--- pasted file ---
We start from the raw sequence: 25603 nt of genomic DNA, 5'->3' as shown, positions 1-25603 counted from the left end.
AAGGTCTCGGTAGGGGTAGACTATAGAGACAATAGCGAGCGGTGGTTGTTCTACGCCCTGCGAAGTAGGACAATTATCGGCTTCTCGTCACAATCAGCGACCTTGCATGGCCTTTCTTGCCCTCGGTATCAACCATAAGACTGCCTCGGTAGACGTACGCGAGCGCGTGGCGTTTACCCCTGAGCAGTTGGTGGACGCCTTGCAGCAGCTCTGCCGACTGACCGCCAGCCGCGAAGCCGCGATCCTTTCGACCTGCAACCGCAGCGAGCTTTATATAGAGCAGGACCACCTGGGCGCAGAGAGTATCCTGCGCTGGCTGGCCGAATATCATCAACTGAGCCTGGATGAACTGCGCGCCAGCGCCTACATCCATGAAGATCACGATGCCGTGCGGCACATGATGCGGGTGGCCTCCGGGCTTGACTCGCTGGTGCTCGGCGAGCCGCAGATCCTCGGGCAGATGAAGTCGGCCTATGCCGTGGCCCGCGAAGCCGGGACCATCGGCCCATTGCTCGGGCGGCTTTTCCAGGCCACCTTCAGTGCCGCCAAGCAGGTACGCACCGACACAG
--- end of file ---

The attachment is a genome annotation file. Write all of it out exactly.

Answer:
We start from the raw sequence: 25603 nt of genomic DNA, 5'->3' as shown, positions 1-25603 counted from the left end.
AAGGTCTCGGTAGGGGTAGACTATAGAGACAATAGCGAGCGGTGGTTGTTCTACGCCCTGCGAAGTAGGACAATTATCGGCTTCTCGTCACAATCAGCGACCTTGCATGGCCTTTCTTGCCCTCGGTATCAACCATAAGACTGCCTCGGTAGACGTACGCGAGCGCGTGGCGTTTACCCCTGAGCAGTTGGTGGACGCCTTGCAGCAGCTCTGCCGACTGACCGCCAGCCGCGAAGCCGCGATCCTTTCGACCTGCAACCGCAGCGAGCTTTATATAGAGCAGGACCACCTGGGCGCAGAGAGTATCCTGCGCTGGCTGGCCGAATATCATCAACTGAGCCTGGATGAACTGCGCGCCAGCGCCTACATCCATGAAGATCACGATGCCGTGCGGCACATGATGCGGGTGGCCTCCGGGCTTGACTCGCTGGTGCTCGGCGAGCCGCAGATCCTCGGGCAGATGAAGTCGGCCTATGCCGTGGCCCGCGAAGCCGGGACCATCGGCCCATTGCTCGGGCGGCTTTTCCAGGCCACCTTCAGTGCCGCCAAGCAGGTACGCACCGACACAG